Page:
Bindweed mites distributed by the Colorado Department of Agriculture Insectary in Palisade have been established in several parts of the state for control of this noxious weed. Mite feeding causes leaf distortion, galling and stunting, thus weakening bindweed over time. Mites over-winter on bindweed rhizomes and bud on roots.
While new galls and leaf distortion can be observed on bindweed within a week to a month, infested bindweed won’t die immediately. Newly infested bindweed mayshow less flowering and less stem growth but won’t die for one to several years.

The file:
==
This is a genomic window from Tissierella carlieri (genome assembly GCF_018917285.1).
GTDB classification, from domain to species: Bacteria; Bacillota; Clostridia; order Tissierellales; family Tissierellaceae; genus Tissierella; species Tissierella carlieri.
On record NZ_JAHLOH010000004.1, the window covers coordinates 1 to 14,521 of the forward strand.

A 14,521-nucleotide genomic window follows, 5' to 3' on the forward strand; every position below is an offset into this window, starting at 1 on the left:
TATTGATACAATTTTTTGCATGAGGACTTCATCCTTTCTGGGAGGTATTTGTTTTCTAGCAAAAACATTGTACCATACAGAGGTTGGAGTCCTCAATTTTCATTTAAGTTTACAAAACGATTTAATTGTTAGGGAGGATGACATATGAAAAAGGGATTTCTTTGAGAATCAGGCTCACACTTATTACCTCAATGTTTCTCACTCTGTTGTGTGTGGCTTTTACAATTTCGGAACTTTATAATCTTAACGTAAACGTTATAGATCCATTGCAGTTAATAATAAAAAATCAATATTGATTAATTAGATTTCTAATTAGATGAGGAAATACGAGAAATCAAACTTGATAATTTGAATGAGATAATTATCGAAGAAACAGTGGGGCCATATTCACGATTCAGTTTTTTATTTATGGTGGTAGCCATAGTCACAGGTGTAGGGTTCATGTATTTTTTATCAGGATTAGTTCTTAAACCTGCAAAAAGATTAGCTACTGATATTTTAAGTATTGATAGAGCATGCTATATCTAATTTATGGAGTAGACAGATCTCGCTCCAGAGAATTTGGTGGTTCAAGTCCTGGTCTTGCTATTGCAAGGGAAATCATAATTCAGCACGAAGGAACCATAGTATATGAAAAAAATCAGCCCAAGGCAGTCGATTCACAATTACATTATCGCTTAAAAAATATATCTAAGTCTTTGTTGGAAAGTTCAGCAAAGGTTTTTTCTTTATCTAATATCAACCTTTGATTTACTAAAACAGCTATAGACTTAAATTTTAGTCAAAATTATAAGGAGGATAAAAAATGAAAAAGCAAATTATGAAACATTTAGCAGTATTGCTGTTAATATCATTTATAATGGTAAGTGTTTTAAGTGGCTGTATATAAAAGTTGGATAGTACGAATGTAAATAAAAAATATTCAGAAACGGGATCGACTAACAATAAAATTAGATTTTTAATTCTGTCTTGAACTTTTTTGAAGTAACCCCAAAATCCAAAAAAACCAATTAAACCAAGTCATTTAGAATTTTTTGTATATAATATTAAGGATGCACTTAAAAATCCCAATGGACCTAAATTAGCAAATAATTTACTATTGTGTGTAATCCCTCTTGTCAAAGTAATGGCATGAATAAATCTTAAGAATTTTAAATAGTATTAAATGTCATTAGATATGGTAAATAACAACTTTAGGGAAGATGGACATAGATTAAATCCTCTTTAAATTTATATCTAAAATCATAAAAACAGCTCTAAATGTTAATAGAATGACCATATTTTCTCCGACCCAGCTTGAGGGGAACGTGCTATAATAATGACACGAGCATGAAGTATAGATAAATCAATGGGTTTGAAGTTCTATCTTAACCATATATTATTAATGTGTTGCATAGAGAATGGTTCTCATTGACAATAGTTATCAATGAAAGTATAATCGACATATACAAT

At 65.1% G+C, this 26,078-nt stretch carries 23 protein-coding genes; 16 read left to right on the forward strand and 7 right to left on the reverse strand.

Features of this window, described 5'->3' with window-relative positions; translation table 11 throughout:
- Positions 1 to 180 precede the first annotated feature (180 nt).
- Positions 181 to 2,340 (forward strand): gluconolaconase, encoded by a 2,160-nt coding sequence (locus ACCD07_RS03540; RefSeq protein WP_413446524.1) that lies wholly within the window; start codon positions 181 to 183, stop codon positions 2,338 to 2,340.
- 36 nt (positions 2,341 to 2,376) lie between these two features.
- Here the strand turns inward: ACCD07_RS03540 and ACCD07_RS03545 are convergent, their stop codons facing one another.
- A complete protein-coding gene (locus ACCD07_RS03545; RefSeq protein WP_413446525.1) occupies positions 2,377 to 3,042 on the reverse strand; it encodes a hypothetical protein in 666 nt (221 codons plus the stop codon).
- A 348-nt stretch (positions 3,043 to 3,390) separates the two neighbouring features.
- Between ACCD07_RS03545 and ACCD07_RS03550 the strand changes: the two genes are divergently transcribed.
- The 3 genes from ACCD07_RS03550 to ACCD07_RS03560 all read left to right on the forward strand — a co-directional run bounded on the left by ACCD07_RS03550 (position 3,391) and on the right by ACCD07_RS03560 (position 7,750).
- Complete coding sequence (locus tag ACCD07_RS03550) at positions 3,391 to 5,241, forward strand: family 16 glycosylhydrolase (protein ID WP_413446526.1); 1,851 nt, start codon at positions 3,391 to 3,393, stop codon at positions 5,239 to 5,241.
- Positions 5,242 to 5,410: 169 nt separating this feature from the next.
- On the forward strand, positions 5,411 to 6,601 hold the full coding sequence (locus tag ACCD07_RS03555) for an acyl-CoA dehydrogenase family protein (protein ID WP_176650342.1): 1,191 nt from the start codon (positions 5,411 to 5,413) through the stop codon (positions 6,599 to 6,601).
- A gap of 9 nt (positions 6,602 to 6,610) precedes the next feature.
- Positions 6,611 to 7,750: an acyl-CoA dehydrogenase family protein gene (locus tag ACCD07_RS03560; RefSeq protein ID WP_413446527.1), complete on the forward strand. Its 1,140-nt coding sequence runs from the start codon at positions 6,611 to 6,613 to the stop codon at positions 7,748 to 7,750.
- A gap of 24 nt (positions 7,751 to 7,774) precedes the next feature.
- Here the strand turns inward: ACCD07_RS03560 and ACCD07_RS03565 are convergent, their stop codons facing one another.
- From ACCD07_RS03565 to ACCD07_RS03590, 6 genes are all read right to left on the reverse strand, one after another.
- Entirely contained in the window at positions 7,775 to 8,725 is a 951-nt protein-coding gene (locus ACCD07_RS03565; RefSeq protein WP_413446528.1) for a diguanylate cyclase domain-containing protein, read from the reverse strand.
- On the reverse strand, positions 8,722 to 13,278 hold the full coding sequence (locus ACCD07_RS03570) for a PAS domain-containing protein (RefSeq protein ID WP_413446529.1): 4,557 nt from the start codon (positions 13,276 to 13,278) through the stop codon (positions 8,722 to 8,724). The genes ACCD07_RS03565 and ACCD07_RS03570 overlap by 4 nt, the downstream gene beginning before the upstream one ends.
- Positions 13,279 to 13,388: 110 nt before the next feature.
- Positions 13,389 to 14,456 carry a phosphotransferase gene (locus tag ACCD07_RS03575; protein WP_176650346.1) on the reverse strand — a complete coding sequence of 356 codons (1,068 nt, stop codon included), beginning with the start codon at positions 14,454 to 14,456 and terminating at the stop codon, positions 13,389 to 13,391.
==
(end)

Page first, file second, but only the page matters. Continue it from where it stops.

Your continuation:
A few weeks after seeing new galling and leaf distortion on treated bindweed, mow it to distribute mites and stimulate new bindweed growth. When new leaves show distortion some of that bindweed can be “harvested” and spread to distribute mites on the property.
Because excessive moisture limits the establishment of mite populations, it is unlikely that mite release on bindweed in sprinkler-irrigated lawns will have much effect. Better results can be achieved on dry landscapes.